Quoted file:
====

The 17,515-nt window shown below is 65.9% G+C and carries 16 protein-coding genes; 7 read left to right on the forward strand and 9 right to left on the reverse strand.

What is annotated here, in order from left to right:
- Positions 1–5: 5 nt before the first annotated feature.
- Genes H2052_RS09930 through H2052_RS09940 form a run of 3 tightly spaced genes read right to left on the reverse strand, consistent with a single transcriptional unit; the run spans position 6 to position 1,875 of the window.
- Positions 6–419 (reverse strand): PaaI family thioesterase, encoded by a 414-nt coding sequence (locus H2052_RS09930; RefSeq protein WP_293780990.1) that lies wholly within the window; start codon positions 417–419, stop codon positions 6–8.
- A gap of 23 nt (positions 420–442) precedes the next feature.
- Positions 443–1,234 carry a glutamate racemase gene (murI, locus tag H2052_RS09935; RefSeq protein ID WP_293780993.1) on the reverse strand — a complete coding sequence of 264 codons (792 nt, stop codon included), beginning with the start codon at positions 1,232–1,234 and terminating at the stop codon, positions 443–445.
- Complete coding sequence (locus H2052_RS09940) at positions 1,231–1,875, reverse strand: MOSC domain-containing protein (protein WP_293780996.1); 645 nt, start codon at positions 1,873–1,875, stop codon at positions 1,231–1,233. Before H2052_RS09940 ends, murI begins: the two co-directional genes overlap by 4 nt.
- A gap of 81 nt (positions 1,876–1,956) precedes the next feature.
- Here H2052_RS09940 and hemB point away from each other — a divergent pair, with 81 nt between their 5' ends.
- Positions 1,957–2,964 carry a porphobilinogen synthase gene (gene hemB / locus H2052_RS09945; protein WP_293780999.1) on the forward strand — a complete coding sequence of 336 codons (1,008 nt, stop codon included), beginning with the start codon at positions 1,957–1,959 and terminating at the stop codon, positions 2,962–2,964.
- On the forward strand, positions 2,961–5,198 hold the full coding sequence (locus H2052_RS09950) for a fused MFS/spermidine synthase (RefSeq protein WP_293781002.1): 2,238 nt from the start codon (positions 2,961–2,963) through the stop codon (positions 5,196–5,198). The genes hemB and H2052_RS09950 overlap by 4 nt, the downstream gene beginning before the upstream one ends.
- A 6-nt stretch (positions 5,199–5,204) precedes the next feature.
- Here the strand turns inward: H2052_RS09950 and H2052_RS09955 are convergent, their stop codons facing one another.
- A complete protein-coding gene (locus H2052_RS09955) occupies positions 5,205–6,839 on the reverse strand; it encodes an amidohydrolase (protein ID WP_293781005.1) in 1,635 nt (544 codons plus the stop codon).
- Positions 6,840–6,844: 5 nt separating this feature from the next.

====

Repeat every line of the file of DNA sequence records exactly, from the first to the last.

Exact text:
The 17,515-nt window shown below is 65.9% G+C and carries 16 protein-coding genes; 7 read left to right on the forward strand and 9 right to left on the reverse strand.

What is annotated here, in order from left to right:
- Positions 1–5: 5 nt before the first annotated feature.
- Genes H2052_RS09930 through H2052_RS09940 form a run of 3 tightly spaced genes read right to left on the reverse strand, consistent with a single transcriptional unit; the run spans position 6 to position 1,875 of the window.
- Positions 6–419 (reverse strand): PaaI family thioesterase, encoded by a 414-nt coding sequence (locus H2052_RS09930; RefSeq protein WP_293780990.1) that lies wholly within the window; start codon positions 417–419, stop codon positions 6–8.
- A gap of 23 nt (positions 420–442) precedes the next feature.
- Positions 443–1,234 carry a glutamate racemase gene (murI, locus tag H2052_RS09935; RefSeq protein ID WP_293780993.1) on the reverse strand — a complete coding sequence of 264 codons (792 nt, stop codon included), beginning with the start codon at positions 1,232–1,234 and terminating at the stop codon, positions 443–445.
- Complete coding sequence (locus H2052_RS09940) at positions 1,231–1,875, reverse strand: MOSC domain-containing protein (protein WP_293780996.1); 645 nt, start codon at positions 1,873–1,875, stop codon at positions 1,231–1,233. Before H2052_RS09940 ends, murI begins: the two co-directional genes overlap by 4 nt.
- A gap of 81 nt (positions 1,876–1,956) precedes the next feature.
- Here H2052_RS09940 and hemB point away from each other — a divergent pair, with 81 nt between their 5' ends.
- Positions 1,957–2,964 carry a porphobilinogen synthase gene (gene hemB / locus H2052_RS09945; protein WP_293780999.1) on the forward strand — a complete coding sequence of 336 codons (1,008 nt, stop codon included), beginning with the start codon at positions 1,957–1,959 and terminating at the stop codon, positions 2,962–2,964.
- On the forward strand, positions 2,961–5,198 hold the full coding sequence (locus H2052_RS09950) for a fused MFS/spermidine synthase (RefSeq protein WP_293781002.1): 2,238 nt from the start codon (positions 2,961–2,963) through the stop codon (positions 5,196–5,198). The genes hemB and H2052_RS09950 overlap by 4 nt, the downstream gene beginning before the upstream one ends.
- A 6-nt stretch (positions 5,199–5,204) precedes the next feature.
- Here the strand turns inward: H2052_RS09950 and H2052_RS09955 are convergent, their stop codons facing one another.
- A complete protein-coding gene (locus H2052_RS09955) occupies positions 5,205–6,839 on the reverse strand; it encodes an amidohydrolase (protein ID WP_293781005.1) in 1,635 nt (544 codons plus the stop codon).
- Positions 6,840–6,844: 5 nt separating this feature from the next.